The first detailed example discussed above related to personal dial tone service provided on a PAN initiated basis on line to a public telephone. An alternate form of the personal dial tone PAN service can be activated on a dial-up basis. Consider now an example of a dial-up activation for a single call.
For this example, assume that a caller's normal or `home` telephone is telephone 1B. The end office switch 11N stores the subscriber profile data for the line associated with that telephone station. Now assume that the subscriber is using a public station 1A connected through a telephone line to central office 111.
The subscriber lifts the handset creating an off-hook state in the telephone 1A and a signal to office 11. The serving central office 111 detects the off-hook and commences its call processing. Specifically, the central office assigns a register in the call store 67 to this call and loads profile information associated with the off-hook line from the disc storage 63 into the register. In this case, the profile data associated with the line does not provide an off-hook trigger. The central office 111 therefore provides dial tone in the normal manner.
If making a normal call, the caller would dial a destination number, and the network would complete the call as dialed. To activate the personal dial tone PAN service, however, the caller dials an access number assigned to that service, such as 1-800-DIALPAN, from the station 1A.
The dialing of an outgoing call, in this case to the access number, is another type of service request. The central office switch 111 recognizes the dialed access number as a trigger event or `PIC`. The SSP type central office 111 creates a TCAP query message containing relevant information, such as the office equipment (OE) number and/or telephone number assigned to the off-hook line, the dialed number and the type of triggering event. The office 111 transmits that query to the SCP 19 (step S35). Specifically, the SSP central office 111 transmits the query over an SS7 link to one of the STPs 15. The query includes a point code and/or a global title translation addressing the message to the SCP 19, and the STP 15 relays the query message over the appropriate link to the SCP 19.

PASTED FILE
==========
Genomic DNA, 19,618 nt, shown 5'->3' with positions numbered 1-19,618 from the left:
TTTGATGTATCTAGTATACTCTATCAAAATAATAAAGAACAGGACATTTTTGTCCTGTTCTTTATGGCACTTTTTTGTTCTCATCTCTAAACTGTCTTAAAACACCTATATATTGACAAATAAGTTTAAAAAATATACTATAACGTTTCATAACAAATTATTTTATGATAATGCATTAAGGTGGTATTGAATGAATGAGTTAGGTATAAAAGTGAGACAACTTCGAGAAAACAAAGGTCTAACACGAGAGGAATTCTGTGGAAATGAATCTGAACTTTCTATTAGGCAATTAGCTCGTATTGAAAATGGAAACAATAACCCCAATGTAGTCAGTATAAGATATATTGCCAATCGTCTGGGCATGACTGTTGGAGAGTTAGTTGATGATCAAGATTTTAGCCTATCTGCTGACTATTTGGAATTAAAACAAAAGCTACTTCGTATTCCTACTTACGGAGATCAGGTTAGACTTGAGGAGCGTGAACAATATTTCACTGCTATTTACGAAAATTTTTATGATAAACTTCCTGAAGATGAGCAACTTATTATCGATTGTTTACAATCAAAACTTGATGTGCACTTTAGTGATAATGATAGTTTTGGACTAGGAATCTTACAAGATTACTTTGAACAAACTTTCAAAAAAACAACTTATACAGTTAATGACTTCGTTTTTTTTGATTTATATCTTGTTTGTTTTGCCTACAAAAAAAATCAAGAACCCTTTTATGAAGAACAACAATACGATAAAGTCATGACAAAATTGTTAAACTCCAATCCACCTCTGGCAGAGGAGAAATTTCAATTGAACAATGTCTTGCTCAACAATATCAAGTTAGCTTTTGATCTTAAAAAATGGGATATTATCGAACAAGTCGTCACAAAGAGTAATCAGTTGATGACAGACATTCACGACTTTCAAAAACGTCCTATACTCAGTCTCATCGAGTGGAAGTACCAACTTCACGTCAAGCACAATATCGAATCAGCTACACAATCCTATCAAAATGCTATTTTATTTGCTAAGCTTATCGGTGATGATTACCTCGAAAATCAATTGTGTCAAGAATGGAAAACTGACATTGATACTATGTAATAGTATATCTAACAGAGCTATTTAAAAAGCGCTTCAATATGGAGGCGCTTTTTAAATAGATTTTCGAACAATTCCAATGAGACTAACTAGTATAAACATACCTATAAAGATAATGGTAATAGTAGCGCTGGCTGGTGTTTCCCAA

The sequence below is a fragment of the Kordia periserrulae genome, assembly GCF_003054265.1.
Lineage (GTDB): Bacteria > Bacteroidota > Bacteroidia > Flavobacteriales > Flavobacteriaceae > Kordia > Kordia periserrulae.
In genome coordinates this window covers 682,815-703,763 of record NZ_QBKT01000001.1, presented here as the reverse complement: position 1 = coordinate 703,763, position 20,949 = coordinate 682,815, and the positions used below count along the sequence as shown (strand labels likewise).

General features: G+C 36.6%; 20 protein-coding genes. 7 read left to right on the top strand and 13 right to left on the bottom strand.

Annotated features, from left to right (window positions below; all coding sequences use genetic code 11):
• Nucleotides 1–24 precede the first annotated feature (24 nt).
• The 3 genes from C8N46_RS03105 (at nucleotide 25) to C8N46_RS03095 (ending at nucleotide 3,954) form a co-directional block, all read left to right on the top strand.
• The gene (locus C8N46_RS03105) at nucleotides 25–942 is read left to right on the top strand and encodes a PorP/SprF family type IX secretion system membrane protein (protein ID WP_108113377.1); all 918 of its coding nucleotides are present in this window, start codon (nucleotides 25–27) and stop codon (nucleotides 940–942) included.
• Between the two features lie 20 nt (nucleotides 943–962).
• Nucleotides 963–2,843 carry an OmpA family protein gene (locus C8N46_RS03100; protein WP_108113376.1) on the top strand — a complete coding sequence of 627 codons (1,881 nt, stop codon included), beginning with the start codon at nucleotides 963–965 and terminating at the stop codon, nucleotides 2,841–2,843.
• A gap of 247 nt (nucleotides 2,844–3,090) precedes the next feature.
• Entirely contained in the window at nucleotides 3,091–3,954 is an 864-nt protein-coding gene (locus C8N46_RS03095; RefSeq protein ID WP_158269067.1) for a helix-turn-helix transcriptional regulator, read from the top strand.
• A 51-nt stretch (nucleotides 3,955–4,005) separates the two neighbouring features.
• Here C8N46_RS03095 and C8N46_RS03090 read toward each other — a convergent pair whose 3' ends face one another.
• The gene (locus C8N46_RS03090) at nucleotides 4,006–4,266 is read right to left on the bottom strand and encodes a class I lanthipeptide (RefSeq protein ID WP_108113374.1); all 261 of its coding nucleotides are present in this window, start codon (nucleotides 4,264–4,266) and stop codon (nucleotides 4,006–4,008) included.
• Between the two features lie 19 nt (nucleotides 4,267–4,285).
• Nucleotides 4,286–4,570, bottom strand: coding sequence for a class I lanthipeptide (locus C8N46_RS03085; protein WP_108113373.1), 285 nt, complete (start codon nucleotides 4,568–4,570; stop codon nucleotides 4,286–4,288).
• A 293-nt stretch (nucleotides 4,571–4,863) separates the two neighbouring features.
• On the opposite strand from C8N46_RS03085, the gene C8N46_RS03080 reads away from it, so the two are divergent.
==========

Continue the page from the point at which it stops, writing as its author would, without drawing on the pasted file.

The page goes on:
In response to a query, the SCP 19 accesses its database to determine how to process the particular call. In this case, the query indicates the dialed number type trigger and provides the digits of the specific number dialed. The SCP 19 uses the dialed number as the access key. The SCP 19 retrieves a call processing record (CPR) corresponding to that number associated with the personal dial tone PAN access function. For the current exemplary access, the CPR will provide information necessary for routing the call to the IP 23 that will perform the necessary speaker identification/verification (SIV).
Based on the CPR, the SCP 19 formulates a response message instructing the SSP central office 111 serving the customer to route the call. In this case, the message includes information, e.g. a office equipment (OE) number or telephone number, used for routing a call to the identified IP 23. The SCP 19 formulates a TCAP response in SS7 format and transmits the TCAP response message back to the SSP central office 111.
The SSP type switch in the central office 111 uses the routing information to connect the call to a line or channel to the IP 23. A voice grade call connection now extends between the calling station 1A and the IP 23.
The central office 111 provides a signaling message to the IP 23 with the call. In this case, the signaling message includes the dialed digits indicating a call to the personal dial tone PAN access number. The signaling message also includes either the office equipment number or the telephone number of the line to the calling station 1A.